Renegade Review - Screenshot 1 of 3

What's the expiration date for nostalgia? Is there a certain amount of time that has to pass before we start looking fondly back at the old, often inferior, games of our youth? It's undeniable that some games have aged gracefully and are still just as good today as they were at their initial launch, but that's far from a steadfast rule. Some games haven't aged well at all, only enjoyed by those who still retain fond memories of playing these titles as a child. Then there are other games that were never any good to begin with; games that time has been especially brutal to. Technos’ NES beat-em-up Renegade always has been and always will be a complete wreck.

In this precursor to River City Ransom, you take control of Mr. K., a character who we learn very little about beyond his penchant for brown vests and matching slacks. Apparently Mr. K.’s girlfriend has been kidnapped, so he goes on a killing spree, wiping every man with a white shirt and black pants off the face of the earth in search of his lost love. The plot is generic, and as far as gameplay goes, you'll be spending most of your time mashing the attack buttons and wondering why you thought this would be any fun in the first place.

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Controlling a beat-em-up is usually pretty straightforward, utilizing the D-Pad for movement and the lettered buttons to punch, kick, or jump. Renegade manages to break this basic formula, opting instead for a control scheme that complicates things for absolutely no reason. The A and B buttons are used to attack, but rather than having assigned moves, they are instead based on the direction that Mr. K. is facing. Move to the left and B attacks forward while A attacks back. Change directions and your attack controls are completely reversed as well. It’s a bizarre design choice that takes some getting used to and never feels natural even when you’ve got the hang of it. As with any other Wii U VC game, the GamePad simply shows a replica of what is happening on your television screen as well as hosting a touch-sensitive menu.

It’s true that Renegade functions properly and controls well enough, confusing attack interface aside, but that doesn’t necessarily mean that this game works. Combat is nothing more than button mashing with the hopes of landing a blow, but when you add the aggressive enemy AI into the mix it turns into a confused mess. There’s no way to block, and there isn’t an actual combo system that can be used to counter or cancel enemy attack, so the deepest your strategy can go is to punch and run.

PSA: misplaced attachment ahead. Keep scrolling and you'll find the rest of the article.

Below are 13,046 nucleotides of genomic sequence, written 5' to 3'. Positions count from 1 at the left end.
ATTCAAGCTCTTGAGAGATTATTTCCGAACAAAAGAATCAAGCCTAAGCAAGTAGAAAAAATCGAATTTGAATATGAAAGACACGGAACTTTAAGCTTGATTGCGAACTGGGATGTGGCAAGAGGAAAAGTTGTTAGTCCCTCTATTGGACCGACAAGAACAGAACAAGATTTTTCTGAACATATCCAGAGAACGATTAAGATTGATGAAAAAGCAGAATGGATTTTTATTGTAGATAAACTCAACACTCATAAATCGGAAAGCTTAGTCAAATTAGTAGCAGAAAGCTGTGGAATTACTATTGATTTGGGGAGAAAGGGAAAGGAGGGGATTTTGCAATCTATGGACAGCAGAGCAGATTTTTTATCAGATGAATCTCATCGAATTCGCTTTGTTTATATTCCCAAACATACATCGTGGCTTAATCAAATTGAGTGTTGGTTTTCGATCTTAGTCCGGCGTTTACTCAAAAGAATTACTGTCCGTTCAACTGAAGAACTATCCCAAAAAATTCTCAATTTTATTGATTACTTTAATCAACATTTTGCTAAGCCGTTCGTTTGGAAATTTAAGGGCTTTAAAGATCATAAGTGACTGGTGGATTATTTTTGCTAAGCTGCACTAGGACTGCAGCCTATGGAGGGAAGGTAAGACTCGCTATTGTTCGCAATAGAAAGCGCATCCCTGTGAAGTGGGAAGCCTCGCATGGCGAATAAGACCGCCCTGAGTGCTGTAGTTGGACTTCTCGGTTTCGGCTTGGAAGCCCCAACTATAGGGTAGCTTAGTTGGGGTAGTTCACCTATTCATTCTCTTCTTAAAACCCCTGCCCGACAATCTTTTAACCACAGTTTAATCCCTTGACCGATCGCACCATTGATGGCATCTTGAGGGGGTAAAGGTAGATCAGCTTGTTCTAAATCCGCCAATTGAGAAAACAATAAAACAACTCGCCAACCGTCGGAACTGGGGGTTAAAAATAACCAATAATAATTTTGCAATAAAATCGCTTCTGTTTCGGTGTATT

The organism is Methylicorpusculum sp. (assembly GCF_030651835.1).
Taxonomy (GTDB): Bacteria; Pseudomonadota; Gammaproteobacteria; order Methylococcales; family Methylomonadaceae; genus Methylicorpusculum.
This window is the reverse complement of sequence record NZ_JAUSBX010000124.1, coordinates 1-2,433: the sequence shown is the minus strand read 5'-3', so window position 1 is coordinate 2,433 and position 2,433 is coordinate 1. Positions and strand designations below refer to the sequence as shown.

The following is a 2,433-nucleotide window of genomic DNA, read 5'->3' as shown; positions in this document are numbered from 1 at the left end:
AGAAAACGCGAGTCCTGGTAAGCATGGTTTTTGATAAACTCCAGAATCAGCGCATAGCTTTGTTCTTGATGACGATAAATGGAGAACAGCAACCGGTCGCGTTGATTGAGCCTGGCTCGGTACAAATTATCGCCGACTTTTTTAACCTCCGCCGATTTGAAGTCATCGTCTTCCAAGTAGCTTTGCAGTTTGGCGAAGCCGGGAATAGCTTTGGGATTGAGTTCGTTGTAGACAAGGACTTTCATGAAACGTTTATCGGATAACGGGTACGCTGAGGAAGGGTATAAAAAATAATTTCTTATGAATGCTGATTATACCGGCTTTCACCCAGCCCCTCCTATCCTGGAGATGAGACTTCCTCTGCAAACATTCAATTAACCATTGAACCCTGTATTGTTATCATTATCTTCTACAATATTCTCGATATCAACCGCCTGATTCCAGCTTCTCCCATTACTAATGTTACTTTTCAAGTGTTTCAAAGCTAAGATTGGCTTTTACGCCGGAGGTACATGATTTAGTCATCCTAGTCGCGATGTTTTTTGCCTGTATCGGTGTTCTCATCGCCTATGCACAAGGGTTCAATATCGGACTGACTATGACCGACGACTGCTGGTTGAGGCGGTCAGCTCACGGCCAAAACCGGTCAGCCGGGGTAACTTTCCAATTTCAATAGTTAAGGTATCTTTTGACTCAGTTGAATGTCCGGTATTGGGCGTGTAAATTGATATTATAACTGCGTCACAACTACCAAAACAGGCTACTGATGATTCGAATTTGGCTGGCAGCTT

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This makes the already repetitive gameplay even more tedious and completely unfair. It’s also worth mentioning that your enemies can cancel your attacks by returning one of their own, so if you get stuck between two and can’t squeeze your way out, you’re going to die. We hope you enjoy “Game Over” screens, because if you play this you’re going to be seeing a whole lot of them. Save states are a must for anyone hoping to complete this game as its terribly unfair AI makes it staggeringly difficult to play through without the assistance.

Like many games of its time, Renegade features pass-and-play multiplayer. Being able to actually play cooperatively would have possibly salvaged this one from being such a mess, but that’s not the case. There isn’t even a leaderboard built into the game, completely defeating the purpose of this type of multiplayer. The good news is that if your friends find out you’ve been playing Renegade, they probably won’t want to come over anyway.

We’ve been told from a young age that if you don’t have anything nice to say then you shouldn’t say anything at all. Here’s our one nice thing: Renegade’s soundtrack is pretty good. It’s not an iconic mainstay, but it’s decently catchy in that minimal 8-bit kind of way. Please don’t purchase this game just for its soundtrack.


Any fondness that one might have for Renegade is deeply rooted in nostalgia. It's true that many old NES games have not aged well, but this is one that was never any good to begin with. With other better beat-em-ups — such as Double Dragon and Final Fight — already available on the Wii U Virtual Console, it's next to impossible to give this one a recommendation. Rather than purchasing this game, why not have a pal kick you in the face for free instead? You'll receive just as much enjoyment and you can almost guarantee that, at least, the blow will land.